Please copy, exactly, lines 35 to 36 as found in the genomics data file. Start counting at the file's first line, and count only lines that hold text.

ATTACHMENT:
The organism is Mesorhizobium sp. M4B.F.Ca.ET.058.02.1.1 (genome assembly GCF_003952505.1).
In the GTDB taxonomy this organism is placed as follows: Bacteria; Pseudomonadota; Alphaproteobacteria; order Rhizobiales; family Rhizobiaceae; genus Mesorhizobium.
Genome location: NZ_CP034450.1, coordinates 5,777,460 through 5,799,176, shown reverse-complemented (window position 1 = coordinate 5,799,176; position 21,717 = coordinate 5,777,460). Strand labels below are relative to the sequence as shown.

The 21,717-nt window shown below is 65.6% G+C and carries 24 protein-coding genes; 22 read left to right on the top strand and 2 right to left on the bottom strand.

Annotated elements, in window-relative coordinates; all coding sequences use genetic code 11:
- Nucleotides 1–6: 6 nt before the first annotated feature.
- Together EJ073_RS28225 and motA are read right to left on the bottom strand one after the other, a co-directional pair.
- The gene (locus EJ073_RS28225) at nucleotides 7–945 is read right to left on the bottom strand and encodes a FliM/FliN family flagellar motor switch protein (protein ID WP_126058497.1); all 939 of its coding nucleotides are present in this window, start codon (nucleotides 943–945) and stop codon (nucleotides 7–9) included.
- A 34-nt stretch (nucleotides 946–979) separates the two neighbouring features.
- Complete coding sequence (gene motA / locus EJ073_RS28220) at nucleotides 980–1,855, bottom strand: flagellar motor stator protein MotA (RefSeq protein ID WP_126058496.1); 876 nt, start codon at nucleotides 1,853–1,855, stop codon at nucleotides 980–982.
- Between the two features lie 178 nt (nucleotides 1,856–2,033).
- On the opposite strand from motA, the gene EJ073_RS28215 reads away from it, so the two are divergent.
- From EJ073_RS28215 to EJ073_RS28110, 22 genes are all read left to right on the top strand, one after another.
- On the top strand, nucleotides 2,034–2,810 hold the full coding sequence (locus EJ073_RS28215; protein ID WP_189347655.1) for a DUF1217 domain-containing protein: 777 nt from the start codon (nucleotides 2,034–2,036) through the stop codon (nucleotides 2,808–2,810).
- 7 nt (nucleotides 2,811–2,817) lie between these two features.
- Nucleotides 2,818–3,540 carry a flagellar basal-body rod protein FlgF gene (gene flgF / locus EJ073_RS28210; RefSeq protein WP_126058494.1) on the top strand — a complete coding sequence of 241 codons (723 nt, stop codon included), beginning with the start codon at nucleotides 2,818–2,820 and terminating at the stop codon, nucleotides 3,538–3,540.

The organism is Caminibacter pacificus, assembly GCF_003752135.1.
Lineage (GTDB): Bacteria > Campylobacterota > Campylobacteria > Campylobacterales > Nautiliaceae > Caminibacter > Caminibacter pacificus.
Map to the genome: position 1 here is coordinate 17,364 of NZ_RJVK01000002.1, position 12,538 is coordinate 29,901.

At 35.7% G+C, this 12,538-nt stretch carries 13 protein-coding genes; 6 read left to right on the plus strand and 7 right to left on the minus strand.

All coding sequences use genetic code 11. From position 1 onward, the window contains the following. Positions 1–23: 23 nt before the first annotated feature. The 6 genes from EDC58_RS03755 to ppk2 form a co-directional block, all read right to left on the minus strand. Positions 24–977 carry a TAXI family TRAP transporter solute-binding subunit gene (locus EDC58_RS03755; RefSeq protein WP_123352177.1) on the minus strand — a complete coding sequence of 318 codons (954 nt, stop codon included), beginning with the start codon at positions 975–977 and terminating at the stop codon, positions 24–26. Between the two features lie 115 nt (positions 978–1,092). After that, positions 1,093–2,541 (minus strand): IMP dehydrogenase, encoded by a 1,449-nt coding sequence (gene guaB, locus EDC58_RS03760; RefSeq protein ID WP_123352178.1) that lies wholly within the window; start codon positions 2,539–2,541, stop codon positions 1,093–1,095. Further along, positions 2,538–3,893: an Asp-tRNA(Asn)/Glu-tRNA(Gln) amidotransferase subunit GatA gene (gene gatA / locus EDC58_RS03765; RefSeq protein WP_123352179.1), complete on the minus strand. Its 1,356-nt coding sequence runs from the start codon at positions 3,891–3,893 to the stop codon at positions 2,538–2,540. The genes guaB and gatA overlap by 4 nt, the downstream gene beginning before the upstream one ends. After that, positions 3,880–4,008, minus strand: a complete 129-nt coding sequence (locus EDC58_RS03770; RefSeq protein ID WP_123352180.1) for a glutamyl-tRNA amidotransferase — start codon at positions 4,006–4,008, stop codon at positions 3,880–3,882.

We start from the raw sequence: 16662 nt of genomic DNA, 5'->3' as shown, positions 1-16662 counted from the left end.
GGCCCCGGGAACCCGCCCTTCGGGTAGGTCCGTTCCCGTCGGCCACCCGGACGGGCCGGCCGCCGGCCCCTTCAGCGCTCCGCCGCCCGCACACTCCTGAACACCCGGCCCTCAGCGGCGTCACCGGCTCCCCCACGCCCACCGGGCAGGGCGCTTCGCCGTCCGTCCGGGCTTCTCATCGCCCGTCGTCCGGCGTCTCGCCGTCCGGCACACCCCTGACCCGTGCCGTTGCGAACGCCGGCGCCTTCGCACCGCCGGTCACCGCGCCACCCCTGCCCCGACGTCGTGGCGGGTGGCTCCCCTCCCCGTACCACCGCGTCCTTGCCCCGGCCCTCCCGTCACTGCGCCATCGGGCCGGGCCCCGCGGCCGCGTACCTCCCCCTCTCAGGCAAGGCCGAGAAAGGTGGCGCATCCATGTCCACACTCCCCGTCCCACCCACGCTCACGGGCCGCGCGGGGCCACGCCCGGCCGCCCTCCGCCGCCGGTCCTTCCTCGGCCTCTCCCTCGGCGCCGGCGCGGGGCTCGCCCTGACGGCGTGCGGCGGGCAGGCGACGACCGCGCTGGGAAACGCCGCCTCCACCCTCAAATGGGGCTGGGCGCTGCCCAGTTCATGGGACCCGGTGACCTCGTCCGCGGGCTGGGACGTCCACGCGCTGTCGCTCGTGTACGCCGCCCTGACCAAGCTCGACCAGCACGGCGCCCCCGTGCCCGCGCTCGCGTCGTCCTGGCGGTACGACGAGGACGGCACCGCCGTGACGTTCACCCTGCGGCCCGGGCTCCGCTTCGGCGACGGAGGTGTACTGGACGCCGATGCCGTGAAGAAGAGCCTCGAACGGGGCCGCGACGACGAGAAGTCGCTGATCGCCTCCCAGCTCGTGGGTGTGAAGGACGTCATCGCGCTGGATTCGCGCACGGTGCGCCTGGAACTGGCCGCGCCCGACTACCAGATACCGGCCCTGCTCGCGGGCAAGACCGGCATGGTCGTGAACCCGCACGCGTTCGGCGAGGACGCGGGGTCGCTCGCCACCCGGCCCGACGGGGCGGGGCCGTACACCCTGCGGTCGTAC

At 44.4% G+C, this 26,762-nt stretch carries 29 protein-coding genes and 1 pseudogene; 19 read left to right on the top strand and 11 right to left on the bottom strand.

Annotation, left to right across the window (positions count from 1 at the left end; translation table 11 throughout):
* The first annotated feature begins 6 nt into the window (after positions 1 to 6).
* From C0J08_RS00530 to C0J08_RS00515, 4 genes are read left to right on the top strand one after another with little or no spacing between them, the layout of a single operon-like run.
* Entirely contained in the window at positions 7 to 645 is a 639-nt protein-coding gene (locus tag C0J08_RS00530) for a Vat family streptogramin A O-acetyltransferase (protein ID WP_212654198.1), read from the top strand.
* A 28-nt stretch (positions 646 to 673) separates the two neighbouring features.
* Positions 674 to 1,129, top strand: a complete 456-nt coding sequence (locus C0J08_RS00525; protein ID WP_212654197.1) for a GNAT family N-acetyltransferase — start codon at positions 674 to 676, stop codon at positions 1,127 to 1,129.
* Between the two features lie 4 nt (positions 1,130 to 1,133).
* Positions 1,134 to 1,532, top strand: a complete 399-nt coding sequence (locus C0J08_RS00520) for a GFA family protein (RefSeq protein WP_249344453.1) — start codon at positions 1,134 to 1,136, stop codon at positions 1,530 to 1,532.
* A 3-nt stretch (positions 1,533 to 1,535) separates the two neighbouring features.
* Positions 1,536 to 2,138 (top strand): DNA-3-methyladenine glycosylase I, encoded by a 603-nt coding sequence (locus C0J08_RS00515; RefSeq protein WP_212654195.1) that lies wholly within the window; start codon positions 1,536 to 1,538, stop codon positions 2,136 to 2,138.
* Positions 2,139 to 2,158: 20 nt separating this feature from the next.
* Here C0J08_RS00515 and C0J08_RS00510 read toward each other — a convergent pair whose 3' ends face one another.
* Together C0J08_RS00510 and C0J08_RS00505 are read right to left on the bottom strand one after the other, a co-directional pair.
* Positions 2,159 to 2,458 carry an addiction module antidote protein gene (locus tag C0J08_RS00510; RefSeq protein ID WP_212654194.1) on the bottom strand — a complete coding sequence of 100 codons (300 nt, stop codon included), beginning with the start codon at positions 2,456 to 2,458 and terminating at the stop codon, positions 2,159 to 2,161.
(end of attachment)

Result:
* Positions 2,139 to 2,158: 20 nt separating this feature from the next.
* Here C0J08_RS00515 and C0J08_RS00510 read toward each other — a convergent pair whose 3' ends face one another.